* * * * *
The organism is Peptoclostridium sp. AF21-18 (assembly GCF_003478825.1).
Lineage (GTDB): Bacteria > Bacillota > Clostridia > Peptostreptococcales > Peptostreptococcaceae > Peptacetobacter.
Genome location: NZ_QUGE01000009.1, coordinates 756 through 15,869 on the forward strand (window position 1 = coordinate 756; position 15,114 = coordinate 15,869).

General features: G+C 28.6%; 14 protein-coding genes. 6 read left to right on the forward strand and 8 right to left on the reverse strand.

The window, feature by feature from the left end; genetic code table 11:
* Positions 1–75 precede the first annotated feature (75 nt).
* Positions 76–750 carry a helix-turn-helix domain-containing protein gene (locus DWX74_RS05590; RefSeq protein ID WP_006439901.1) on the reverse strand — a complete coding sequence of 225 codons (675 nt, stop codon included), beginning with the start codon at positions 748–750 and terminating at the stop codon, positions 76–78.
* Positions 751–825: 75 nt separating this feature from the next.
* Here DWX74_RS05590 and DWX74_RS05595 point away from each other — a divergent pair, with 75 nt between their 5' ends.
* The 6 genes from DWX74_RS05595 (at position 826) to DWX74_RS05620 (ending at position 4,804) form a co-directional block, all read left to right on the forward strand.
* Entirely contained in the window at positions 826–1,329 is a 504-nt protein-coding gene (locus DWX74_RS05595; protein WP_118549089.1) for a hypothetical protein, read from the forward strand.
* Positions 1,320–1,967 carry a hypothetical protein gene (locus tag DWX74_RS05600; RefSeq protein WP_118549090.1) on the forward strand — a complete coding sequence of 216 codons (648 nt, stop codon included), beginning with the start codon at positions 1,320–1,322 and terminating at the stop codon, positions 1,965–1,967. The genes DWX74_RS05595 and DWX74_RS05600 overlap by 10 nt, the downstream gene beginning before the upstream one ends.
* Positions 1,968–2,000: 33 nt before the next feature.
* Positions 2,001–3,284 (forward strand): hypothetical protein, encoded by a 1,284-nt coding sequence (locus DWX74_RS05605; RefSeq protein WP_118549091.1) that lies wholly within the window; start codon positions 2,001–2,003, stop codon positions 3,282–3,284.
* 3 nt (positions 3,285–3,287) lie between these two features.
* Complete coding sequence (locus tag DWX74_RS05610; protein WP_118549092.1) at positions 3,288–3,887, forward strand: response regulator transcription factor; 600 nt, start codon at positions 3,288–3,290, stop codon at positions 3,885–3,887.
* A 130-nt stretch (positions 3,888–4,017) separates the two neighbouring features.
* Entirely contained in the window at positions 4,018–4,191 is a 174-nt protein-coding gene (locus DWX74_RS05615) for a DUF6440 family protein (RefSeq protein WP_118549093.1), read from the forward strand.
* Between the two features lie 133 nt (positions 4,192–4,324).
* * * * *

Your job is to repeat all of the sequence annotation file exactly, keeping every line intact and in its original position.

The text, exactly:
The organism is Peptoclostridium sp. AF21-18 (assembly GCF_003478825.1).
Lineage (GTDB): Bacteria > Bacillota > Clostridia > Peptostreptococcales > Peptostreptococcaceae > Peptacetobacter.
Genome location: NZ_QUGE01000009.1, coordinates 756 through 15,869 on the forward strand (window position 1 = coordinate 756; position 15,114 = coordinate 15,869).

General features: G+C 28.6%; 14 protein-coding genes. 6 read left to right on the forward strand and 8 right to left on the reverse strand.

The window, feature by feature from the left end; genetic code table 11:
* Positions 1–75 precede the first annotated feature (75 nt).
* Positions 76–750 carry a helix-turn-helix domain-containing protein gene (locus DWX74_RS05590; RefSeq protein ID WP_006439901.1) on the reverse strand — a complete coding sequence of 225 codons (675 nt, stop codon included), beginning with the start codon at positions 748–750 and terminating at the stop codon, positions 76–78.
* Positions 751–825: 75 nt separating this feature from the next.
* Here DWX74_RS05590 and DWX74_RS05595 point away from each other — a divergent pair, with 75 nt between their 5' ends.
* The 6 genes from DWX74_RS05595 (at position 826) to DWX74_RS05620 (ending at position 4,804) form a co-directional block, all read left to right on the forward strand.
* Entirely contained in the window at positions 826–1,329 is a 504-nt protein-coding gene (locus DWX74_RS05595; protein WP_118549089.1) for a hypothetical protein, read from the forward strand.
* Positions 1,320–1,967 carry a hypothetical protein gene (locus tag DWX74_RS05600; RefSeq protein WP_118549090.1) on the forward strand — a complete coding sequence of 216 codons (648 nt, stop codon included), beginning with the start codon at positions 1,320–1,322 and terminating at the stop codon, positions 1,965–1,967. The genes DWX74_RS05595 and DWX74_RS05600 overlap by 10 nt, the downstream gene beginning before the upstream one ends.
* Positions 1,968–2,000: 33 nt before the next feature.
* Positions 2,001–3,284 (forward strand): hypothetical protein, encoded by a 1,284-nt coding sequence (locus DWX74_RS05605; RefSeq protein WP_118549091.1) that lies wholly within the window; start codon positions 2,001–2,003, stop codon positions 3,282–3,284.
* 3 nt (positions 3,285–3,287) lie between these two features.
* Complete coding sequence (locus tag DWX74_RS05610; protein WP_118549092.1) at positions 3,288–3,887, forward strand: response regulator transcription factor; 600 nt, start codon at positions 3,288–3,290, stop codon at positions 3,885–3,887.
* A 130-nt stretch (positions 3,888–4,017) separates the two neighbouring features.
* Entirely contained in the window at positions 4,018–4,191 is a 174-nt protein-coding gene (locus DWX74_RS05615) for a DUF6440 family protein (RefSeq protein WP_118549093.1), read from the forward strand.
* Between the two features lie 133 nt (positions 4,192–4,324).